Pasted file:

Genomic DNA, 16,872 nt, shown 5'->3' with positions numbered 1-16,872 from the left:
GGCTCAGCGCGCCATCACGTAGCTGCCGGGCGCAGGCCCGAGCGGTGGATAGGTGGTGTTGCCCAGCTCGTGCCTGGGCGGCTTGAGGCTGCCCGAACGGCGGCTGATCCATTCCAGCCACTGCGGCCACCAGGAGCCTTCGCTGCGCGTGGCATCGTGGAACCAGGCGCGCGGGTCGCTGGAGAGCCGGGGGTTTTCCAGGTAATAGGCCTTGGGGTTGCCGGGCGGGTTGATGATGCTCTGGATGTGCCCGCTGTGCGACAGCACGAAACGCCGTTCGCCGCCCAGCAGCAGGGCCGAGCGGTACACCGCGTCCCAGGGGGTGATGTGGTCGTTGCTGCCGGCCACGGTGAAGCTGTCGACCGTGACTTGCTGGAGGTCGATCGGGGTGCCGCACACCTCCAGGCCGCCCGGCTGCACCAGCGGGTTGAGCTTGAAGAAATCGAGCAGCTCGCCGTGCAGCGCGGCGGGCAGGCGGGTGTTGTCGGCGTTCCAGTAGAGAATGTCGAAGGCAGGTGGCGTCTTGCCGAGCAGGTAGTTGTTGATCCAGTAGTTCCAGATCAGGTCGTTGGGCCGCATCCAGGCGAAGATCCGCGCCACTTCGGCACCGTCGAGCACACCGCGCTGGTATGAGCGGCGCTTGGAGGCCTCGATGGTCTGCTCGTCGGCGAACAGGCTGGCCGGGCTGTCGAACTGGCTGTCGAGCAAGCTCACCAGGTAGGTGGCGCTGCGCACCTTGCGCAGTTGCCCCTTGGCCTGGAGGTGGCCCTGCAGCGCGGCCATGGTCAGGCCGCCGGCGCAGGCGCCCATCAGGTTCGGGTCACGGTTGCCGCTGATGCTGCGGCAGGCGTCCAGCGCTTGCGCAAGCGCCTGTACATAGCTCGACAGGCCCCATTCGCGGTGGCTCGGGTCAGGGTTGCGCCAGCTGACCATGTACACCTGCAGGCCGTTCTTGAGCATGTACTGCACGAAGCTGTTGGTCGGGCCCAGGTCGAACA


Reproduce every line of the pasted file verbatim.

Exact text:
Genomic DNA, 16,872 nt, shown 5'->3' with positions numbered 1-16,872 from the left:
GGCTCAGCGCGCCATCACGTAGCTGCCGGGCGCAGGCCCGAGCGGTGGATAGGTGGTGTTGCCCAGCTCGTGCCTGGGCGGCTTGAGGCTGCCCGAACGGCGGCTGATCCATTCCAGCCACTGCGGCCACCAGGAGCCTTCGCTGCGCGTGGCATCGTGGAACCAGGCGCGCGGGTCGCTGGAGAGCCGGGGGTTTTCCAGGTAATAGGCCTTGGGGTTGCCGGGCGGGTTGATGATGCTCTGGATGTGCCCGCTGTGCGACAGCACGAAACGCCGTTCGCCGCCCAGCAGCAGGGCCGAGCGGTACACCGCGTCCCAGGGGGTGATGTGGTCGTTGCTGCCGGCCACGGTGAAGCTGTCGACCGTGACTTGCTGGAGGTCGATCGGGGTGCCGCACACCTCCAGGCCGCCCGGCTGCACCAGCGGGTTGAGCTTGAAGAAATCGAGCAGCTCGCCGTGCAGCGCGGCGGGCAGGCGGGTGTTGTCGGCGTTCCAGTAGAGAATGTCGAAGGCAGGTGGCGTCTTGCCGAGCAGGTAGTTGTTGATCCAGTAGTTCCAGATCAGGTCGTTGGGCCGCATCCAGGCGAAGATCCGCGCCACTTCGGCACCGTCGAGCACACCGCGCTGGTATGAGCGGCGCTTGGAGGCCTCGATGGTCTGCTCGTCGGCGAACAGGCTGGCCGGGCTGTCGAACTGGCTGTCGAGCAAGCTCACCAGGTAGGTGGCGCTGCGCACCTTGCGCAGTTGCCCCTTGGCCTGGAGGTGGCCCTGCAGCGCGGCCATGGTCAGGCCGCCGGCGCAGGCGCCCATCAGGTTCGGGTCACGGTTGCCGCTGATGCTGCGGCAGGCGTCCAGCGCTTGCGCAAGCGCCTGTACATAGCTCGACAGGCCCCATTCGCGGTGGCTCGGGTCAGGGTTGCGCCAGCTGACCATGTACACCTGCAGGCCGTTCTTGAGCATGTACTGCACGAAGCTGTTGGTCGGGCCCAGGTCGAACA